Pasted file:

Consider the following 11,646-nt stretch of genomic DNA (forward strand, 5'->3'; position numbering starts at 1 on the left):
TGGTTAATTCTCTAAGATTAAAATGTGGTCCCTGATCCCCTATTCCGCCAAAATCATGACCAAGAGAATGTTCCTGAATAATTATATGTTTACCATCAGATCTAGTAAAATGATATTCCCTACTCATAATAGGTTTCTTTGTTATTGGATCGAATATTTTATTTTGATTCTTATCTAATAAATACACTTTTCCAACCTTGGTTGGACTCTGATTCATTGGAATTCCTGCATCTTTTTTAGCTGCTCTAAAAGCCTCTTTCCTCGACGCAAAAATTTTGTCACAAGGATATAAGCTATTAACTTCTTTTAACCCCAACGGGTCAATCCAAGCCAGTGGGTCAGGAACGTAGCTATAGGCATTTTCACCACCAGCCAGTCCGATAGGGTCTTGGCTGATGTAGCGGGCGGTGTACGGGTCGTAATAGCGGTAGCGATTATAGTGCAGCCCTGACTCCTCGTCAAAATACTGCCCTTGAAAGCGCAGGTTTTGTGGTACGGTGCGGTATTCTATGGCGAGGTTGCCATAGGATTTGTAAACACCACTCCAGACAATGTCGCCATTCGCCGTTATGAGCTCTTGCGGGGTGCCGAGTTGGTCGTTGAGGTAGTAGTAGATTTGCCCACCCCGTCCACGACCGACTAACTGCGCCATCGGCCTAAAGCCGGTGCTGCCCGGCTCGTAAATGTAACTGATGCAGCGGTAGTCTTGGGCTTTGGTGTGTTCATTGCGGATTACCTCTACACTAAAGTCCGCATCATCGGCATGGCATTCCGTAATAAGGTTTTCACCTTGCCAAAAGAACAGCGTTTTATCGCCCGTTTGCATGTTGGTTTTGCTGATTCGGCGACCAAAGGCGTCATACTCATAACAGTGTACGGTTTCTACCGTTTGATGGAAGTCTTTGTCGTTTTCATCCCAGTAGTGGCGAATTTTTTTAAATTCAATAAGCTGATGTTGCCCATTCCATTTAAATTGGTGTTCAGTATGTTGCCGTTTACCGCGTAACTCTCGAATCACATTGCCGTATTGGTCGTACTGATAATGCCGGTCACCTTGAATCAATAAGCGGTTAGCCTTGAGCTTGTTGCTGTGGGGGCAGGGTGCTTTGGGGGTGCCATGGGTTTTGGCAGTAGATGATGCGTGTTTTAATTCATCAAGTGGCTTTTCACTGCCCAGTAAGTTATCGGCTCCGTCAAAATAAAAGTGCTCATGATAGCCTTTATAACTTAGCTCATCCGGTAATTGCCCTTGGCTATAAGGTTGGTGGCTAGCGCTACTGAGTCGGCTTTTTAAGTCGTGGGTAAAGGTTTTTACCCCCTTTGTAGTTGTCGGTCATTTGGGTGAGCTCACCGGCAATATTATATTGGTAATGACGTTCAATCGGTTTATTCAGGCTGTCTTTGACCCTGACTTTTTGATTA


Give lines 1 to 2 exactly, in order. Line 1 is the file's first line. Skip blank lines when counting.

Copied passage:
Consider the following 11,646-nt stretch of genomic DNA (forward strand, 5'->3'; position numbering starts at 1 on the left):
TGGTTAATTCTCTAAGATTAAAATGTGGTCCCTGATCCCCTATTCCGCCAAAATCATGACCAAGAGAATGTTCCTGAATAATTATATGTTTACCATCAGATCTAGTAAAATGATATTCCCTACTCATAATAGGTTTCTTTGTTATTGGATCGAATATTTTATTTTGATTCTTATCTAATAAATACACTTTTCCAACCTTGGTTGGACTCTGATTCATTGGAATTCCTGCATCTTTTTTAGCTGCTCTAAAAGCCTCTTTCCTCGACGCAAAAATTTTGTCACAAGGATATAAGCTATTAACTTCTTTTAACCCCAACGGGTCAATCCAAGCCAGTGGGTCAGGAACGTAGCTATAGGCATTTTCACCACCAGCCAGTCCGATAGGGTCTTGGCTGATGTAGCGGGCGGTGTACGGGTCGTAATAGCGGTAGCGATTATAGTGCAGCCCTGACTCCTCGTCAAAATACTGCCCTTGAAAGCGCAGGTTTTGTGGTACGGTGCGGTATTCTATGGCGAGGTTGCCATAGGATTTGTAAACACCACTCCAGACAATGTCGCCATTCGCCGTTATGAGCTCTTGCGGGGTGCCGAGTTGGTCGTTGAGGTAGTAGTAGATTTGCCCACCCCGTCCACGACCGACTAACTGCGCCATCGGCCTAAAGCCGGTGCTGCCCGGCTCGTAAATGTAACTGATGCAGCGGTAGTCTTGGGCTTTGGTGTGTTCATTGCGGATTACCTCTACACTAAAGTCCGCATCATCGGCATGGCATTCCGTAATAAGGTTTTCACCTTGCCAAAAGAACAGCGTTTTATCGCCCGTTTGCATGTTGGTTTTGCTGATTCGGCGACCAAAGGCGTCATACTCATAACAGTGTACGGTTTCTACCGTTTGATGGAAGTCTTTGTCGTTTTCATCCCAGTAGTGGCGAATTTTTTTAAATTCAATAAGCTGATGTTGCCCATTCCATTTAAATTGGTGTTCAGTATGTTGCCGTTTACCGCGTAACTCTCGAATCACATTGCCGTATTGGTCGTACTGATAATGCCGGTCACCTTGAATCAATAAGCGGTTAGCCTTGAGCTTGTTGCTGTGGGGGCAGGGTGCTTTGGGGGTGCCATGGGTTTTGGCAGTAGATGATGCGTGTTTTAATTCATCAAGTGGCTTTTCACTGCCCAGTAAGTTATCGGCTCCGTCAAAATAAAAGTGCTCATGATAGCCTTTATAACTTAGCTCATCCGGTAATTGCCCTTGGCTATAAGGTTGGTGGCTAGCGCTACTGAGTCGGCTTTTTAAGTCGTGGGTAAAGGTTTTTACCCCCTTTGTAGTTGTCGGTCATTTGGGTGAGCTCACCGGCAATATTATATTGGTAATGACGTTCAATCGGTTTATTCAGGCTGTCTTTGACCCTGACTTTTTGATTA